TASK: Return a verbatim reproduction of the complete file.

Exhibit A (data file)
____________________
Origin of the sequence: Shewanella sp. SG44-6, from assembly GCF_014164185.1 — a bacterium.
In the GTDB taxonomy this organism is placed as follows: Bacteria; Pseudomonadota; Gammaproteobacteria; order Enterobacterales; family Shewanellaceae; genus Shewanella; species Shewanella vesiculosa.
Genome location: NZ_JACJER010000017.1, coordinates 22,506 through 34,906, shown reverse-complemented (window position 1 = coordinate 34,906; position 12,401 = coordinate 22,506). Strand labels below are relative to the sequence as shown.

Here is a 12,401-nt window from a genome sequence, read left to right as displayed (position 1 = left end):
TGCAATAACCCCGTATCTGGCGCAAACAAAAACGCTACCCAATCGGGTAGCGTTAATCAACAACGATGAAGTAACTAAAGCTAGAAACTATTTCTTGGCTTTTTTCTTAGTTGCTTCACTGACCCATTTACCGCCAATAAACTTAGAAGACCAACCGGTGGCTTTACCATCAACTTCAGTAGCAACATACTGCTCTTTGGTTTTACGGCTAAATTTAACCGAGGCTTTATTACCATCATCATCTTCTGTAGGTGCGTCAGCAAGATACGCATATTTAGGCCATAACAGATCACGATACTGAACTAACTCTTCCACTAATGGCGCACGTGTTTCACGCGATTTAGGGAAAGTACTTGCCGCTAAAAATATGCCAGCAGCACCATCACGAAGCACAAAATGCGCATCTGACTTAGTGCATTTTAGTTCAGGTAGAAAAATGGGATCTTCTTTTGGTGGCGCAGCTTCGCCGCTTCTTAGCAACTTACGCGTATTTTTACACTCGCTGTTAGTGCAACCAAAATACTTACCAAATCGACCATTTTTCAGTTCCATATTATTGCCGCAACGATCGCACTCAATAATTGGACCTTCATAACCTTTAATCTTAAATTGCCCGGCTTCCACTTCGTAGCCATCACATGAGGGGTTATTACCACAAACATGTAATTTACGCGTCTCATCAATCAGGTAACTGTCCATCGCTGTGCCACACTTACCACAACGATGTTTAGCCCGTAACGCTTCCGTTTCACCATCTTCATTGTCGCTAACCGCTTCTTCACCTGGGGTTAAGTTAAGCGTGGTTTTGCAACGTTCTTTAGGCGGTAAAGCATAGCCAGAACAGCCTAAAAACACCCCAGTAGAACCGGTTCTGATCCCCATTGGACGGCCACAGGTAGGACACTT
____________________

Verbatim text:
Origin of the sequence: Shewanella sp. SG44-6, from assembly GCF_014164185.1 — a bacterium.
In the GTDB taxonomy this organism is placed as follows: Bacteria; Pseudomonadota; Gammaproteobacteria; order Enterobacterales; family Shewanellaceae; genus Shewanella; species Shewanella vesiculosa.
Genome location: NZ_JACJER010000017.1, coordinates 22,506 through 34,906, shown reverse-complemented (window position 1 = coordinate 34,906; position 12,401 = coordinate 22,506). Strand labels below are relative to the sequence as shown.

Here is a 12,401-nt window from a genome sequence, read left to right as displayed (position 1 = left end):
TGCAATAACCCCGTATCTGGCGCAAACAAAAACGCTACCCAATCGGGTAGCGTTAATCAACAACGATGAAGTAACTAAAGCTAGAAACTATTTCTTGGCTTTTTTCTTAGTTGCTTCACTGACCCATTTACCGCCAATAAACTTAGAAGACCAACCGGTGGCTTTACCATCAACTTCAGTAGCAACATACTGCTCTTTGGTTTTACGGCTAAATTTAACCGAGGCTTTATTACCATCATCATCTTCTGTAGGTGCGTCAGCAAGATACGCATATTTAGGCCATAACAGATCACGATACTGAACTAACTCTTCCACTAATGGCGCACGTGTTTCACGCGATTTAGGGAAAGTACTTGCCGCTAAAAATATGCCAGCAGCACCATCACGAAGCACAAAATGCGCATCTGACTTAGTGCATTTTAGTTCAGGTAGAAAAATGGGATCTTCTTTTGGTGGCGCAGCTTCGCCGCTTCTTAGCAACTTACGCGTATTTTTACACTCGCTGTTAGTGCAACCAAAATACTTACCAAATCGACCATTTTTCAGTTCCATATTATTGCCGCAACGATCGCACTCAATAATTGGACCTTCATAACCTTTAATCTTAAATTGCCCGGCTTCCACTTCGTAGCCATCACATGAGGGGTTATTACCACAAACATGTAATTTACGCGTCTCATCAATCAGGTAACTGTCCATCGCTGTGCCACACTTACCACAACGATGTTTAGCCCGTAACGCTTCCGTTTCACCATCTTCATTGTCGCTAACCGCTTCTTCACCTGGGGTTAAGTTAAGCGTGGTTTTGCAACGTTCTTTAGGCGGTAAAGCATAGCCAGAACAGCCTAAAAACACCCCAGTAGAACCGGTTCTGATCCCCATTGGACGGCCACAGGTAGGACACTT